Who Pays for Unemployment Insurance Benefits

Taxes fund many US government programs. One of the many things that taxes fund is the Unemployment Insurance Benefits Program. Taxes paid by employers mainly fund the US Unemployment Insurance Program. Specifically, these employers pay the government 6 percent of $7,000 in yearly income from every employee. When employers pay their taxes on time, they get a tax break of 5.4%. Taxes vary from state to state, however. For example, a state can choose to collect the first $8,000 from employers instead of $7,000. Instead of common belief, most employees are very rarely required to pay unemployment insurance, making it usually fall onto the employers to pay into unemployment insurance.

How Are Unemployment Insurance Benefits

Like many other insurance programs, unemployment insurance rates are different for employers based on their history paying their taxes for the program. For example, if an employer has many employees claiming unemployment insurance, they would have a higher tax rate to pay to the government. In order to avoid having to pay higher tax rates, employers place an emphasis on human resources and avoiding to lay off employees.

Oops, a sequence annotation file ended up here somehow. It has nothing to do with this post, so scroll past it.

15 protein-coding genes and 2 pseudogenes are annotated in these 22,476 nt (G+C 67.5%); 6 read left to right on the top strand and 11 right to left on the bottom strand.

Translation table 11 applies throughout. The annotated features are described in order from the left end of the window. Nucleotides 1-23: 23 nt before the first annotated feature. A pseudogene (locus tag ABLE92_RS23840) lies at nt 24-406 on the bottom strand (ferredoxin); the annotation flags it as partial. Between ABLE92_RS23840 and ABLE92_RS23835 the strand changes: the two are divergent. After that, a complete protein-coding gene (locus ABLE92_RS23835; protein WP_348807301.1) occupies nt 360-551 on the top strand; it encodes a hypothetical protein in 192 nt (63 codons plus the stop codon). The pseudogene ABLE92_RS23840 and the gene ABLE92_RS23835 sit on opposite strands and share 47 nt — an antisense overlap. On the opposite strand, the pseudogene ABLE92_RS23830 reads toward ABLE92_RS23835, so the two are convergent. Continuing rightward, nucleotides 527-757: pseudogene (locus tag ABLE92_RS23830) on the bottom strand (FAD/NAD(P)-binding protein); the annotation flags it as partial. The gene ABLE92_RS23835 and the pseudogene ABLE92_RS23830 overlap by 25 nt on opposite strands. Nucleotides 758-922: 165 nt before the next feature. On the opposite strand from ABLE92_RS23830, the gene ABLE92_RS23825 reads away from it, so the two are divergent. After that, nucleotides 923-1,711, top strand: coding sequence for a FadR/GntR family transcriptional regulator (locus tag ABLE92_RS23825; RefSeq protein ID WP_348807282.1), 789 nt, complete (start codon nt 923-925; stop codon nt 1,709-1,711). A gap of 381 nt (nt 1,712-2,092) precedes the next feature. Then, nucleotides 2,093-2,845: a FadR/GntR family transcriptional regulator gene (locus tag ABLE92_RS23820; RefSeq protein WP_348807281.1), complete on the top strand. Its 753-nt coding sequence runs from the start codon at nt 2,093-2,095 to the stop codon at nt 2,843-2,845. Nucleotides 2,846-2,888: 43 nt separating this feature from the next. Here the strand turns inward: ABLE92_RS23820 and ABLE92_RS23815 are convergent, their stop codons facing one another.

How is Unemployment Tax Money

After this tax money is collected, it is placed into three different areas which include:

  • Extended benefits program
  • State programs
  • The loan fund

The Department of Labor is in charge of overseeing all of the funds, along with distributing them across the United States to different states. When there are emergencies and the benefits program is needed more, the benefits program can be changed by using additional funds.